HurdyGurdy - introduction

What is the HurdyGurdy?

The Soundbytes HurdyGurdy is a sample based VST synthesizer for the windows platform.
It recreates the sound and playing technique of the Hurdy Gurdy.

The very special character of the ancient Hurdy Gurdy sound was until now very difficult to emulate. Many of the instruments peculiarities are not well known and using a sampler it is rather difficult to reproduce the Hurdy Gurdy in a convincing way even to those who are familiar with the instrument.

You can now use the HurdyGurdy to play the instrument with ease. This synthesizer has been built to recreate not only the sound but also the true behaviour of the original instrument.

  • Chanter and Drones will sound continously as long as the instrument is playing.
  • As with the real instrument the  sound will not stop when all keys are released. Instead the base key note is playing on. Playing traditional figures and ornaments is a breeze this way. 
  • Use the pitch wheel or a continous midi controler to activate the trompette buzz. Playing the trompette will also alter pitch and volume for increased realism.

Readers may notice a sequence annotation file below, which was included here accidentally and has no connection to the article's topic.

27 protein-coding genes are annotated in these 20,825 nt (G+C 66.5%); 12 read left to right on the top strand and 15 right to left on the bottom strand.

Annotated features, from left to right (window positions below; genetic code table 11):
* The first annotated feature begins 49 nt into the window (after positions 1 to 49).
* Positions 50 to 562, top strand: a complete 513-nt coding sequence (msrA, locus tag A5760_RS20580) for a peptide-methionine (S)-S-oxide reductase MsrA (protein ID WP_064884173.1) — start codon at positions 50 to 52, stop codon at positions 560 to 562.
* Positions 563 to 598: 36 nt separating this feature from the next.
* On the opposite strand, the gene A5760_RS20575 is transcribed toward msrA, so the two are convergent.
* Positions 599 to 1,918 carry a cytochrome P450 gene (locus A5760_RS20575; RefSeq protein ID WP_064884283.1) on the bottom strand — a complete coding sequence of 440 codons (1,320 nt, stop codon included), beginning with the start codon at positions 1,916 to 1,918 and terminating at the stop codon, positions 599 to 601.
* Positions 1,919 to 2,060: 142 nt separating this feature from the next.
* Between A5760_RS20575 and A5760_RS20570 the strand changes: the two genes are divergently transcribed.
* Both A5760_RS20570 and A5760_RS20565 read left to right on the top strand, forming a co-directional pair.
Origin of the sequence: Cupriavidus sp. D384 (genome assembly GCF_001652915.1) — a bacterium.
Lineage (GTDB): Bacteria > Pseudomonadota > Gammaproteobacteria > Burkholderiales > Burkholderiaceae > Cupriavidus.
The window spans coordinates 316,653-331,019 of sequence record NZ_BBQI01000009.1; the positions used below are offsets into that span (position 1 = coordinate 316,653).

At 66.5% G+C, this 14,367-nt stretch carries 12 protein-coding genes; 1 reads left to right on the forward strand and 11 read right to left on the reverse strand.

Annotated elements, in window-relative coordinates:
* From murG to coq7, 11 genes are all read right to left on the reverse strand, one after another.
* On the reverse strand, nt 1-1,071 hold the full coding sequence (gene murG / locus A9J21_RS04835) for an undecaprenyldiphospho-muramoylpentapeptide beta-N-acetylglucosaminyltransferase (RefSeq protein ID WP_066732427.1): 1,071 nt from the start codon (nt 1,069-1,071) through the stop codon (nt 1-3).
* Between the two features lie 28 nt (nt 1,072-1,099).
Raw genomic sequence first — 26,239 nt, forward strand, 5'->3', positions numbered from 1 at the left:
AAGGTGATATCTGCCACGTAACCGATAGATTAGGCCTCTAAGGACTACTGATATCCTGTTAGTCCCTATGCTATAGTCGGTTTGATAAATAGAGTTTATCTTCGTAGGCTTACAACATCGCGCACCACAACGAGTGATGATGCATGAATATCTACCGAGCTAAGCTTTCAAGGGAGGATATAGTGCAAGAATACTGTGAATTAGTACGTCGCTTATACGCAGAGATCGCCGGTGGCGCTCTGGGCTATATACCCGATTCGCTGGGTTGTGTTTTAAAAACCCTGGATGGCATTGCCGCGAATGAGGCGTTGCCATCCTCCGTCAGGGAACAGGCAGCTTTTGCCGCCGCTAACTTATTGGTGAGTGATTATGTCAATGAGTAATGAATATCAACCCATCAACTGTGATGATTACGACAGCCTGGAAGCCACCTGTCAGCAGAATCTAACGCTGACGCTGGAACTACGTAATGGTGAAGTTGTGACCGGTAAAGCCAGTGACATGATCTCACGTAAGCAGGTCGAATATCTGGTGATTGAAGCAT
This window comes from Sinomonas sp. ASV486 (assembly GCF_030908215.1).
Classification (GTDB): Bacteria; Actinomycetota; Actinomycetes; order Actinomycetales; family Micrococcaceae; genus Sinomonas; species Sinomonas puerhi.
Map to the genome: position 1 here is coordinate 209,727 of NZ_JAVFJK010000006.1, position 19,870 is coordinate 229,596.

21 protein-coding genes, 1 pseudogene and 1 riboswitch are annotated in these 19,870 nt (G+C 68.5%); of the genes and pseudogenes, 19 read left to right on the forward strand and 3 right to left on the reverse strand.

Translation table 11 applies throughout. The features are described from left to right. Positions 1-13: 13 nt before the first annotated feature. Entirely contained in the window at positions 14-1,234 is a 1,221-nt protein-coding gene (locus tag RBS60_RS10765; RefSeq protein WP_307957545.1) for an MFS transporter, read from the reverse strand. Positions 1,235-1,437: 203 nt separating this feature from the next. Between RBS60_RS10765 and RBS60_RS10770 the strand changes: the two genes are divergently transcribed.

• Use aftertouch or pitch wheel to bend the chanter note. This is done by pressing the key against the chanter string and does not influence the pitch of the drones.


The HurdyGurdyLE is a feature reduced free version of our HurdyGurdy VST instrument. See this page for further information. HurdyGurdy3.gif

Some Notes on technique and construction
of the original Hurdy Gurdy

The traditional Hurdy Gurdy is a very particular instrument. It could well be counted among the bowed string instruments but instead of a bow there is a wooden wheel coated with resin wich is used to stimulate the string vibration.
  • A keybox sits on top of the instrument between the wheel and the peg box.
  • The keys slide up when pressed and shorten the melody strings (or chanters).
  • The keys can additionally be used to bend the strings by pressing further.
  • The additional drone strings sound the same note continously as long as the wheel is moving.
  • One of the drone strings - the so called trompette - sits on a special movable bridge. A rattling and buzzing sound is generated by
    rhythmic acceleration of the wheel.
© Andreas Sumerauer 2015  contact: